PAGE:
FILE - In this April 14, 2017, file pool photo, former New England Patriots tight end Aaron Hernandez turns to look in the direction of the jury as he reacts to his double murder acquittal after the sixth day of jury deliberations at Suffolk Superior Court in Boston. Football helmet maker Riddell says it intends to vigorously defend its products and its reputation against concussion-related lawsuits like one lawyers for late Hernandez have filed in Massachusetts against it and the NFL. Hernandez's attorneys filed a federal lawsuit last month after Hernandez killed himself in prison and an autopsy revealed he had chronic traumatic encephalopathy, a brain disease found in people who've suffered repetitive brain trauma such as concussions. The lawsuit was refiled Monday, Oct. 16. (AP Photo/Stephan Savoia, Pool)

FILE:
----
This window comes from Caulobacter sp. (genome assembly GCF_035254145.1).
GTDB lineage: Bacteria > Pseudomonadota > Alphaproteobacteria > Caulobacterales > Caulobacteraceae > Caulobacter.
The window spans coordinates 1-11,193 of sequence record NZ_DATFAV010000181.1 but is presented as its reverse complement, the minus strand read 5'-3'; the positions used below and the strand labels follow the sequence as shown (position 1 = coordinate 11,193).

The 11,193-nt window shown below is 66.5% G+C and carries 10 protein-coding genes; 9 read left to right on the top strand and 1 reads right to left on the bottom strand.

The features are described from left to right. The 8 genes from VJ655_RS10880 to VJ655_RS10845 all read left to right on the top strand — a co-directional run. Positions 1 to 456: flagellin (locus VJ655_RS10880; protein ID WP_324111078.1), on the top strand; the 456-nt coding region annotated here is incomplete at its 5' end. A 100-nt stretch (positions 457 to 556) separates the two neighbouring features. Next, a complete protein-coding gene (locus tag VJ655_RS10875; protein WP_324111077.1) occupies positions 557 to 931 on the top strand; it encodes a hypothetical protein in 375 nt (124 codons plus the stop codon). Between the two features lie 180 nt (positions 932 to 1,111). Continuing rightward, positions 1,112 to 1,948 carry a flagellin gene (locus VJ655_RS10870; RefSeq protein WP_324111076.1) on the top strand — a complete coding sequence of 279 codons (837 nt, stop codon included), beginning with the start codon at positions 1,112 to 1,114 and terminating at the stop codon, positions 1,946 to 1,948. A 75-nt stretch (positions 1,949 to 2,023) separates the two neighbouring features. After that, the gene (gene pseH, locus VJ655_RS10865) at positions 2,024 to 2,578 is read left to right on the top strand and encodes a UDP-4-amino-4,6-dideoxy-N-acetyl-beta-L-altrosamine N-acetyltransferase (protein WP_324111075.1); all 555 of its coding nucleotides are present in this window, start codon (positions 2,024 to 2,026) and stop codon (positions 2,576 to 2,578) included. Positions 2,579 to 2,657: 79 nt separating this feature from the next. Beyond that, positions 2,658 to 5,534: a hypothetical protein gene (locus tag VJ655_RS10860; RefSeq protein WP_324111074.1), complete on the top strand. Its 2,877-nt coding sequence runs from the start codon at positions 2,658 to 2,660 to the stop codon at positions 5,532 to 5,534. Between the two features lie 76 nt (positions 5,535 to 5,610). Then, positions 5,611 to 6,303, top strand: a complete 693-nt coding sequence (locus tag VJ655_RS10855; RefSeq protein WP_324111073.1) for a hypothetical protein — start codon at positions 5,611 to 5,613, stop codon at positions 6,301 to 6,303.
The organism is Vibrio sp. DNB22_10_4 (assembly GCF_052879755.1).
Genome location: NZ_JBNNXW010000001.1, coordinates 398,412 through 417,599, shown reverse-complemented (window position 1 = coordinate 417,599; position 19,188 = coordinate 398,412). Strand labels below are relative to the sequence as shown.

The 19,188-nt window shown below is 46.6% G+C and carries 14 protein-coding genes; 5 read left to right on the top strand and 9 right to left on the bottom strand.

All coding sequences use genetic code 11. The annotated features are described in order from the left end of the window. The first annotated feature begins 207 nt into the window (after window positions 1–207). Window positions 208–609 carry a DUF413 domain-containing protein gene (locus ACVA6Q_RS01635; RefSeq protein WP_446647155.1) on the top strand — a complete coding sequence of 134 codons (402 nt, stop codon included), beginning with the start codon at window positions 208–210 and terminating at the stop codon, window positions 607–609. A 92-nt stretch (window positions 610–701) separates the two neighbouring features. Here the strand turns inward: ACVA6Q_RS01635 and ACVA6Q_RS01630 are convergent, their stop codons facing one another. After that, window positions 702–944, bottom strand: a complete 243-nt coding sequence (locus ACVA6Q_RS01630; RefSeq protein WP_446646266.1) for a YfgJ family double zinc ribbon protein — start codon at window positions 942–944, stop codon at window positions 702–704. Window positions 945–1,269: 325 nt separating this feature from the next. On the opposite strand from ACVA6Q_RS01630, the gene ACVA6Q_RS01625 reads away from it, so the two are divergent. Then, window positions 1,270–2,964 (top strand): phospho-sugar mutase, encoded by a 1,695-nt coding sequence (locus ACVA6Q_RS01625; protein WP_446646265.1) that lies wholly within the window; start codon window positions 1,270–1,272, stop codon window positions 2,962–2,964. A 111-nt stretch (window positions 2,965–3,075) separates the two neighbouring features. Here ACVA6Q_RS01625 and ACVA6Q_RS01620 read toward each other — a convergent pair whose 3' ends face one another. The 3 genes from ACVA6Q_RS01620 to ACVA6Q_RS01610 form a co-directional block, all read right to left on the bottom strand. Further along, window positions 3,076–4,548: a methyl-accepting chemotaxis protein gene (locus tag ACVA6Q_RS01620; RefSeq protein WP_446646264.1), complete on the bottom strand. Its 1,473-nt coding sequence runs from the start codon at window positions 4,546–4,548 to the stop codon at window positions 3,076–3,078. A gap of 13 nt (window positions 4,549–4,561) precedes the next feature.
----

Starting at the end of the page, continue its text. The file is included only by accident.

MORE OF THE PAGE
Helmet maker vows fight against Hernandez concussion lawsuit

    Football helmet maker Riddell says it intends to vigorously defend its products from concussion-related lawsuits like one lawyers for late New England Patriots tight end Aaron Hernandez have filed in Massachusetts against it and the NFL

    The site of a proposed Woodman’s Food Market at the southwest corner of routes 12 and 120 in Lakemoor. After a groundbreaking ceremony over the weekend, work to prepare the site for development is underway.

    Lakemoor starts work to ready Woodman’s site

    After more than two years of planning, review and local approvals, tangible work for a proposed Woodman’s Food Market in Lakemoor is underway.


    Sears' shares fall after key shareholder plans to quit board

    Sears' shares fall after key shareholder plans to quit board

    JOE LEWNARD/jlewnard@dailyherald.com Bruce Berkowitz, the largest outside shareholder at Sears Holdings Corp., is leaving the retailer’s board, a move that sent the stock tumbling on Monday.